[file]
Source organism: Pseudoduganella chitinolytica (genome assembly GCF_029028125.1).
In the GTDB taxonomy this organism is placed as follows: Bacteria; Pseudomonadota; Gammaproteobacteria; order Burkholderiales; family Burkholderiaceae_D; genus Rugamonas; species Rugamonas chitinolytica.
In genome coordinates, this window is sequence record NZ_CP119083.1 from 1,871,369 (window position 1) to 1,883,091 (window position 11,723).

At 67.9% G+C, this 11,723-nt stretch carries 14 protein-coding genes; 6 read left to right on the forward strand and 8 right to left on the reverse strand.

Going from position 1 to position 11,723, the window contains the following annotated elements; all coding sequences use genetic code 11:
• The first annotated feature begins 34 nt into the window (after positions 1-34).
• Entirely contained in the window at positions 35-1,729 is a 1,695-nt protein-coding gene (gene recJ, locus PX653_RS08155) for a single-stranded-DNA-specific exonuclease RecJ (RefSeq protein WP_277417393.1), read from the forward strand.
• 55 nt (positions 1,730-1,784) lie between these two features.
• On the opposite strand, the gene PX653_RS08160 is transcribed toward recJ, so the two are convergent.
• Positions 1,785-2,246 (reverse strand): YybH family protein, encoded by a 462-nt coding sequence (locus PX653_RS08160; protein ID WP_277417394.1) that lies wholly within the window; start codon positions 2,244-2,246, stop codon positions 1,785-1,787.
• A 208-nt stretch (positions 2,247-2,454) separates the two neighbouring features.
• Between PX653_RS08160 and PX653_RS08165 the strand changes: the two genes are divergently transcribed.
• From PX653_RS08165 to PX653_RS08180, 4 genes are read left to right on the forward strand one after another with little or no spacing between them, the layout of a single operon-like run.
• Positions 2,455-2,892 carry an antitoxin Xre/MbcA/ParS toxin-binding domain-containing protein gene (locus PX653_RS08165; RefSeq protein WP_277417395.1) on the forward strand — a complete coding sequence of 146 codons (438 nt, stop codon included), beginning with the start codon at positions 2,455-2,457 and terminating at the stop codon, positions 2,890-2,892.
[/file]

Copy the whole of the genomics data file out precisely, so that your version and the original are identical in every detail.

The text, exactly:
Source organism: Pseudoduganella chitinolytica (genome assembly GCF_029028125.1).
In the GTDB taxonomy this organism is placed as follows: Bacteria; Pseudomonadota; Gammaproteobacteria; order Burkholderiales; family Burkholderiaceae_D; genus Rugamonas; species Rugamonas chitinolytica.
In genome coordinates, this window is sequence record NZ_CP119083.1 from 1,871,369 (window position 1) to 1,883,091 (window position 11,723).

At 67.9% G+C, this 11,723-nt stretch carries 14 protein-coding genes; 6 read left to right on the forward strand and 8 right to left on the reverse strand.

Going from position 1 to position 11,723, the window contains the following annotated elements; all coding sequences use genetic code 11:
• The first annotated feature begins 34 nt into the window (after positions 1-34).
• Entirely contained in the window at positions 35-1,729 is a 1,695-nt protein-coding gene (gene recJ, locus PX653_RS08155) for a single-stranded-DNA-specific exonuclease RecJ (RefSeq protein WP_277417393.1), read from the forward strand.
• 55 nt (positions 1,730-1,784) lie between these two features.
• On the opposite strand, the gene PX653_RS08160 is transcribed toward recJ, so the two are convergent.
• Positions 1,785-2,246 (reverse strand): YybH family protein, encoded by a 462-nt coding sequence (locus PX653_RS08160; protein ID WP_277417394.1) that lies wholly within the window; start codon positions 2,244-2,246, stop codon positions 1,785-1,787.
• A 208-nt stretch (positions 2,247-2,454) separates the two neighbouring features.
• Between PX653_RS08160 and PX653_RS08165 the strand changes: the two genes are divergently transcribed.
• From PX653_RS08165 to PX653_RS08180, 4 genes are read left to right on the forward strand one after another with little or no spacing between them, the layout of a single operon-like run.
• Positions 2,455-2,892 carry an antitoxin Xre/MbcA/ParS toxin-binding domain-containing protein gene (locus PX653_RS08165; RefSeq protein WP_277417395.1) on the forward strand — a complete coding sequence of 146 codons (438 nt, stop codon included), beginning with the start codon at positions 2,455-2,457 and terminating at the stop codon, positions 2,890-2,892.